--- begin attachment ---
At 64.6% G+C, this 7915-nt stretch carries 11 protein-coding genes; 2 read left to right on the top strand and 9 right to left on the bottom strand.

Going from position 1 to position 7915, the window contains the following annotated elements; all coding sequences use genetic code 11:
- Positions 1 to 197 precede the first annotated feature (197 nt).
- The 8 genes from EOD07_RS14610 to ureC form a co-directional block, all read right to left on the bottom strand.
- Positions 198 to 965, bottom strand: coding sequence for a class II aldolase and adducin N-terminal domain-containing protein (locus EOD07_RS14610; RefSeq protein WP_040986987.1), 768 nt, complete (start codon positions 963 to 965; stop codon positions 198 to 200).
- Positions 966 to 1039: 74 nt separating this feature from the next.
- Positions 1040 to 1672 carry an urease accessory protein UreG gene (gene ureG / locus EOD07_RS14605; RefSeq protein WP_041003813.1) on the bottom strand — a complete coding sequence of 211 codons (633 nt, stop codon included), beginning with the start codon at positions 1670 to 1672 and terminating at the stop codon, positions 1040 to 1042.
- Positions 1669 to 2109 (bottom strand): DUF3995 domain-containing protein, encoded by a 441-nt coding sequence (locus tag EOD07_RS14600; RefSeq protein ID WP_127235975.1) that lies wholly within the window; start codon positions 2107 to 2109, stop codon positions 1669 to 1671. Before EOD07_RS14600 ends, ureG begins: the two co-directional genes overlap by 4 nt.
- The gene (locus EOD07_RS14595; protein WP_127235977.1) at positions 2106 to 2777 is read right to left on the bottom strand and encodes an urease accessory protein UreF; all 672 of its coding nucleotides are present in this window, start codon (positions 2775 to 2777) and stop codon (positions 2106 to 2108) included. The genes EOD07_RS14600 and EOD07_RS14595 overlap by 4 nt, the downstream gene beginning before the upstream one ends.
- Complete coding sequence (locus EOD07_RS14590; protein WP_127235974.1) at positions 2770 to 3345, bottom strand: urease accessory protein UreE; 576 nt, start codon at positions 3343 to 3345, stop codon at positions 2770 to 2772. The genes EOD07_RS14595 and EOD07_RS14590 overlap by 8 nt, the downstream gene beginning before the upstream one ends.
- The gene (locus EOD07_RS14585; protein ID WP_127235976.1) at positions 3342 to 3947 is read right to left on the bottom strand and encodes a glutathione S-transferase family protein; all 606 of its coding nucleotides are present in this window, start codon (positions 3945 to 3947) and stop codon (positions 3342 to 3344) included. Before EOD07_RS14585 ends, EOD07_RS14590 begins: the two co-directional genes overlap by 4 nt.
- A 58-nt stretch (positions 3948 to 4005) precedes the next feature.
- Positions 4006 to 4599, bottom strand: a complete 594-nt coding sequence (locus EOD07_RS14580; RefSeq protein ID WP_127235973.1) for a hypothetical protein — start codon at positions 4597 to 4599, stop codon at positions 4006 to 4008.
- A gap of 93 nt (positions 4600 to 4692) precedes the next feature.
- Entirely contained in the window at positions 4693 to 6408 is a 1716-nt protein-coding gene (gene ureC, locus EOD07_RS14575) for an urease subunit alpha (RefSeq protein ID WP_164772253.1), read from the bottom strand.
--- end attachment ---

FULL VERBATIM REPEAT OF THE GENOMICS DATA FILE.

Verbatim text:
At 64.6% G+C, this 7915-nt stretch carries 11 protein-coding genes; 2 read left to right on the top strand and 9 right to left on the bottom strand.

Going from position 1 to position 7915, the window contains the following annotated elements; all coding sequences use genetic code 11:
- Positions 1 to 197 precede the first annotated feature (197 nt).
- The 8 genes from EOD07_RS14610 to ureC form a co-directional block, all read right to left on the bottom strand.
- Positions 198 to 965, bottom strand: coding sequence for a class II aldolase and adducin N-terminal domain-containing protein (locus EOD07_RS14610; RefSeq protein WP_040986987.1), 768 nt, complete (start codon positions 963 to 965; stop codon positions 198 to 200).
- Positions 966 to 1039: 74 nt separating this feature from the next.
- Positions 1040 to 1672 carry an urease accessory protein UreG gene (gene ureG / locus EOD07_RS14605; RefSeq protein WP_041003813.1) on the bottom strand — a complete coding sequence of 211 codons (633 nt, stop codon included), beginning with the start codon at positions 1670 to 1672 and terminating at the stop codon, positions 1040 to 1042.
- Positions 1669 to 2109 (bottom strand): DUF3995 domain-containing protein, encoded by a 441-nt coding sequence (locus tag EOD07_RS14600; RefSeq protein ID WP_127235975.1) that lies wholly within the window; start codon positions 2107 to 2109, stop codon positions 1669 to 1671. Before EOD07_RS14600 ends, ureG begins: the two co-directional genes overlap by 4 nt.
- The gene (locus EOD07_RS14595; protein WP_127235977.1) at positions 2106 to 2777 is read right to left on the bottom strand and encodes an urease accessory protein UreF; all 672 of its coding nucleotides are present in this window, start codon (positions 2775 to 2777) and stop codon (positions 2106 to 2108) included. The genes EOD07_RS14600 and EOD07_RS14595 overlap by 4 nt, the downstream gene beginning before the upstream one ends.
- Complete coding sequence (locus EOD07_RS14590; protein WP_127235974.1) at positions 2770 to 3345, bottom strand: urease accessory protein UreE; 576 nt, start codon at positions 3343 to 3345, stop codon at positions 2770 to 2772. The genes EOD07_RS14595 and EOD07_RS14590 overlap by 8 nt, the downstream gene beginning before the upstream one ends.
- The gene (locus EOD07_RS14585; protein ID WP_127235976.1) at positions 3342 to 3947 is read right to left on the bottom strand and encodes a glutathione S-transferase family protein; all 606 of its coding nucleotides are present in this window, start codon (positions 3945 to 3947) and stop codon (positions 3342 to 3344) included. Before EOD07_RS14585 ends, EOD07_RS14590 begins: the two co-directional genes overlap by 4 nt.
- A 58-nt stretch (positions 3948 to 4005) precedes the next feature.
- Positions 4006 to 4599, bottom strand: a complete 594-nt coding sequence (locus EOD07_RS14580; RefSeq protein ID WP_127235973.1) for a hypothetical protein — start codon at positions 4597 to 4599, stop codon at positions 4006 to 4008.
- A gap of 93 nt (positions 4600 to 4692) precedes the next feature.
- Entirely contained in the window at positions 4693 to 6408 is a 1716-nt protein-coding gene (gene ureC, locus EOD07_RS14575) for an urease subunit alpha (RefSeq protein ID WP_164772253.1), read from the bottom strand.